I.

         Appellants allege their decedents were exposed to radioactive materials handled by Defendants at several sites in the St. Louis area during World War II and the Cold War. The decedents passed away more than three years prior to the filing of suit. Appellants allege they did not know and reasonably could not have known of the cause of injury or the identity of potentially responsible parties before the decedents' deaths. Given the purely legal nature of the issues on appeal, we need not address the factual background further. We do note that Appellants allege a general atmosphere of secrecy and concealment surrounding Defendants' handling of nuclear materials. For example, Appellants label Defendants' activities "top secret" and refer to Defendant Mallinckrodt's participation in the Manhattan Project.

         A few brief comments about the Act may aid in understanding the procedural history of this case. Congress passed the Act in part to provide a measure of financial protection for entities involved in the high-risk enterprise of developing the nation's nuclear programs for energy and defense. See O'Conner v. Commonwealth Edison Co., 13 F.3d 1090, 1095 (7th Cir. 1994) (describing the purpose of the Act as "protect[ing] the public and . . . encourag[ing] the development of the atomic energy industry" (alterations and omissions in original) (quoting 42 U.S.C. § 2012(i))). Many years later, Congress added a public-liability provision, creating a federal cause of action for injuries caused by nuclear exposure. See Price-Anderson Amendments Act of 1988, Pub. L. No. 100-408, § 11, 102 Stat. 1066 (adding 42 U.S.C. § 2014(hh)). This amendment incorporates substantive state-law standards for liability. See 42 U.S.C. § 2014(hh) ("A public liability action shall be deemed to be an action arising under section 2210 of this title, and the substantive rules for decision in such action shall be derived from the law of the State in which the nuclear incident involved occurs, unless such law is inconsistent with the provisions of such section.").

         The Act distinguishes between injuries arising from major, widespread releases of radiation and those arising from more limited releases. The "Nuclear Regulatory Commission or the Secretary of Energy, as appropriate" is authorized to declare a nuclear incident an "extraordinary nuclear occurrence" ("ENO"). See id.§ 2014(j). For claims arising from an ENO, the Act creates a statute of limitations that incorporates a discovery rule and expressly permits the waiver of defenses. 42 U.S.C. § 2210(n)(1). In contrast, the Act includes no limitation or waiver-of-defense provisions for "regular, " non-ENO claims. For regular claims under the Act, state laws governing limitation periods and claim accrual, like other aspects of state law, apply where states treat such laws as "substantive rules for decision." Id. § 2014(hh); see also Nieman v. NLO, Inc., 108 F.3d 1546, 1561 (6th Cir. 1997) ("[P]resumably Congress intended not to alter the state law statutes of limitations for nuclear incidents that are not ENOs . . . to the extent they are not inconsistent with § 2210 as required by § 2014[.]").

         Against this backdrop, Defendants moved for dismissal, citing Missouri's statute of limitations for wrongful-death claims. See Mo. Rev. Stat. § 537.100. The district court initially denied the motion, determining that section 537.100 was a substantive rule governing the present claims but also determining the possible application of a discovery rule precluded dismissal. Then, after the district court issued its order, the Missouri Supreme Court issued two partially inconsistent opinions interpreting section 537.100. See Boland v. Saint Luke's Health Sys., Inc., 471 S.W.3d 703 (Mo. banc 2015); Missouri ex rel. Beisly II v. Perigo, 469 S.W.3d 434 (Mo. banc 2015). The district court determined that, although both cases rejected the application of a discovery rule for determining claim accrual, the cases were at least partially inconsistent in that Boland also rejected a theory of equitable estoppel. Beisly, in contrast, held a wrongful-death defendant could be equitably estopped from asserting a statute-of-limitations defense if the defendant's fraudulent concealment caused the plaintiff's untimeliness. Beisly, 469 S.W.3d at 444 ("Equitable estoppel does not toll the running of the statute. Rather, it forecloses the wrongdoer, who concealed his or hear actions fraudulently, from asserting the defense.").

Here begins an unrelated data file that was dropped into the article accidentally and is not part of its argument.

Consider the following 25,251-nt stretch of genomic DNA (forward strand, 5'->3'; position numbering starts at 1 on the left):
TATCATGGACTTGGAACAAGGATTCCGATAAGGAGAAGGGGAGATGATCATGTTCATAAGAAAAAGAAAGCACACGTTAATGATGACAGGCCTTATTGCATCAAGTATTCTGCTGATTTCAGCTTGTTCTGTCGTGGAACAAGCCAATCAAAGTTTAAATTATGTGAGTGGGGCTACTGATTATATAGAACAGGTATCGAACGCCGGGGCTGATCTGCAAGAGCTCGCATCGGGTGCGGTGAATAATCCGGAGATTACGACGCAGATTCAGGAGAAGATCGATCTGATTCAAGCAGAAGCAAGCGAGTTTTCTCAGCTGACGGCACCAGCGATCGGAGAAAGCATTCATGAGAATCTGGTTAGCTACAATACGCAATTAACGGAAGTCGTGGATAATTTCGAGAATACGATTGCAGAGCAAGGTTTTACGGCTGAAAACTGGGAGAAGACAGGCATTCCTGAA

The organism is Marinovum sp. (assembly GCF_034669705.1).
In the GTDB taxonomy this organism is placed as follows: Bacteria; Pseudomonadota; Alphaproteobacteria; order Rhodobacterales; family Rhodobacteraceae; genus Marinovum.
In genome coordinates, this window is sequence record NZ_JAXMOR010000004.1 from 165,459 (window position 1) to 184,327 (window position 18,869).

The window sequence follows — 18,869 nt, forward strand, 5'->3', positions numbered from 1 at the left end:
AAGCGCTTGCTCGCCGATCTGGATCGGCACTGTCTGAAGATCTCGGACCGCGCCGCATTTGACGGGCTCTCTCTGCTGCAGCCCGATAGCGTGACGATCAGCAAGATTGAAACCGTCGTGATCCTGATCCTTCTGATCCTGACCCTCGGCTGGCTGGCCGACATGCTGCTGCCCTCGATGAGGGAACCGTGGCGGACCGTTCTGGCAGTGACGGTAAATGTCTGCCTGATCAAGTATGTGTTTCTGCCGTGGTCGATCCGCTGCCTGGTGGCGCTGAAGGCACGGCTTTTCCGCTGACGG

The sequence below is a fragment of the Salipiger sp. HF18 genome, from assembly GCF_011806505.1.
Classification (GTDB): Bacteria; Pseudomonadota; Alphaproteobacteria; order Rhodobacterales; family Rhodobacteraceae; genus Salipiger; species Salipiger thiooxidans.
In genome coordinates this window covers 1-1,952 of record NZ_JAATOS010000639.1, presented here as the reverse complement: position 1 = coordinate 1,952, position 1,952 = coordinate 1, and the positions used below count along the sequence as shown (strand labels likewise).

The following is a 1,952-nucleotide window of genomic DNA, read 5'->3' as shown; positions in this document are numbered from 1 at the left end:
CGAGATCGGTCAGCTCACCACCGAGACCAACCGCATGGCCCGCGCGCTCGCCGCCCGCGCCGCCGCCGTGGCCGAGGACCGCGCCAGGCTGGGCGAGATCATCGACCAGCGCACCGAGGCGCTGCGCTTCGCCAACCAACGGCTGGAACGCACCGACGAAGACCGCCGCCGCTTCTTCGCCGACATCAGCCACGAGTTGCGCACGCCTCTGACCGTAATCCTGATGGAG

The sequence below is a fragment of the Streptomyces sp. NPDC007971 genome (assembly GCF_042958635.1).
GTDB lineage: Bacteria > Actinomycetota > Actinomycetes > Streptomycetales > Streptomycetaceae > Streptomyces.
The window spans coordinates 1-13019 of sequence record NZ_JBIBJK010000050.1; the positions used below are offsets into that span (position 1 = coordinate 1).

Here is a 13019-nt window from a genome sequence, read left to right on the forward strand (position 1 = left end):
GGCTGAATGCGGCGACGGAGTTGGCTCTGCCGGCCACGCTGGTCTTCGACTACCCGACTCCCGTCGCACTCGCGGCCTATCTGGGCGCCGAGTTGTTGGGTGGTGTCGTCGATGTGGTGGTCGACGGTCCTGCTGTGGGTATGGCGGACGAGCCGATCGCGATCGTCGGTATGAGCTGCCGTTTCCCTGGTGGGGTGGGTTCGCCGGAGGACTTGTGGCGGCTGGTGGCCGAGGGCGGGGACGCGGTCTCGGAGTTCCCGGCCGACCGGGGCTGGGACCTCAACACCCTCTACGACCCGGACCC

Based on these conclusions, the district court granted Defendants' motion to dismiss, finding no discovery rule could be applied. The district court determined any difference between Boland and Beisly's treatment of equitable estoppel did not change the result because Appellants "never alleged that Defendants engaged in fraudulent concealment." Finally, Appellants argued federal law applied for determining claim accrual such that a discovery rule could be applied to contamination-based claims pursuant CERCLA. The district court rejected this argument, holding the CERCLA provisions asserted by Appellants applied only to claims arising under state law whereas claims under the Act were federal claims that merely incorporated state-law standards.

         II.

         We review de novo the district court's grant of a motion to dismiss. Mick v. Raines, 883 F.3d 1075, 1078 (8th Cir. 2018). When called upon to interpret state law, our role is to follow the law as decided by that state's highest court. Progressive N. Ins. v. McDonough, 608 F.3d 388, 390 (8th Cir. 2010). Absent clear direction from that court, we must conduct our analysis as a ...